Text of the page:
I truly enjoyed your post. As a NASA follower I find these topics very interesting and I love to find posts like yours. Looking forward to your future posts to know more details about the components of ARISSat.
I hope that the satellite will work well enough to encourage others to launch others in the future. The idea is really exciting and it is a shame that the antenna was broken. I wonder what more can be done to augment the broken antenna?
As a former satellite guy, I appreciate that all is not lost. Still, the loss of those dB's is painful. But congratulations on getting something up there and getting at least a good chunk of the access you were expecting.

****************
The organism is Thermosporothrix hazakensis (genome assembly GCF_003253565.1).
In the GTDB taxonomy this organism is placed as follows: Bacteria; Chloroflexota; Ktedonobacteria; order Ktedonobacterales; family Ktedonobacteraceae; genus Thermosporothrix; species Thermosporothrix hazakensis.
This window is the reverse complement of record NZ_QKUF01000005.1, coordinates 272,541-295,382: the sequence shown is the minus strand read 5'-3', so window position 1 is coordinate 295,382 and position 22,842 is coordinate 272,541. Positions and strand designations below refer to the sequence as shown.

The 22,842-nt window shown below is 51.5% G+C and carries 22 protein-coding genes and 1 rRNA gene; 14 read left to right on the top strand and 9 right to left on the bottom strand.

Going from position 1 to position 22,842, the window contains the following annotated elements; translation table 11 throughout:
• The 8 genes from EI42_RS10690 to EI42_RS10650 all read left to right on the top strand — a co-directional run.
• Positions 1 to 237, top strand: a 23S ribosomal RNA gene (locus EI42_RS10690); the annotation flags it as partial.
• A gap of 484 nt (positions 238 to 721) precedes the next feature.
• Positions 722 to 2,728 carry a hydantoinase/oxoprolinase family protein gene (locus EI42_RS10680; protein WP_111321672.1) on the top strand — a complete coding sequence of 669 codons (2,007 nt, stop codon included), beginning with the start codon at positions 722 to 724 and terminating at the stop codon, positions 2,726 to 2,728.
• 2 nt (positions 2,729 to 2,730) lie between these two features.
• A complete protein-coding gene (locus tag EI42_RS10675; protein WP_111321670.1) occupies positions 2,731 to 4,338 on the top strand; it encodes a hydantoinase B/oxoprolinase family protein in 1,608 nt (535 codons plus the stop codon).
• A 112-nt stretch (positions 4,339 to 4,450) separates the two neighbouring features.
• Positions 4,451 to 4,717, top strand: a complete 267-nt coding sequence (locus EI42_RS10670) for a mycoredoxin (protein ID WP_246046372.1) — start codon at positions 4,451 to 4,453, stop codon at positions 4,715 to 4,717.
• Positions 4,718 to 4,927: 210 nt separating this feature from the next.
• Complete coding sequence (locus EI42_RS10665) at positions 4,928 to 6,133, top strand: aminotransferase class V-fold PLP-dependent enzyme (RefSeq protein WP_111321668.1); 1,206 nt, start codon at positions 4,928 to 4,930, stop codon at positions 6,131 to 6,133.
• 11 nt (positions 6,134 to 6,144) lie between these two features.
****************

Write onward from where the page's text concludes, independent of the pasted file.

On the broken UHF uplink antenna, people are still able to communicate to the satellite. It is estimated that ~1.5 inches of the antenna exists in the base. Reports coming in say that the orientation of the satellite matter (which makes sense).
Replay available now: A handful of emerging network technologies are competing to be the preferred wide-area connection for the Internet of Things. All claim lower costs and power use than cellular but none have wide deployment yet. Listen in as proponents of leading contenders make their case to be the metro or national IoT network of the future. Rick Merritt, EE Times Silicon Valley Bureau Chief, moderators this discussion. Join in and ask his guests questions.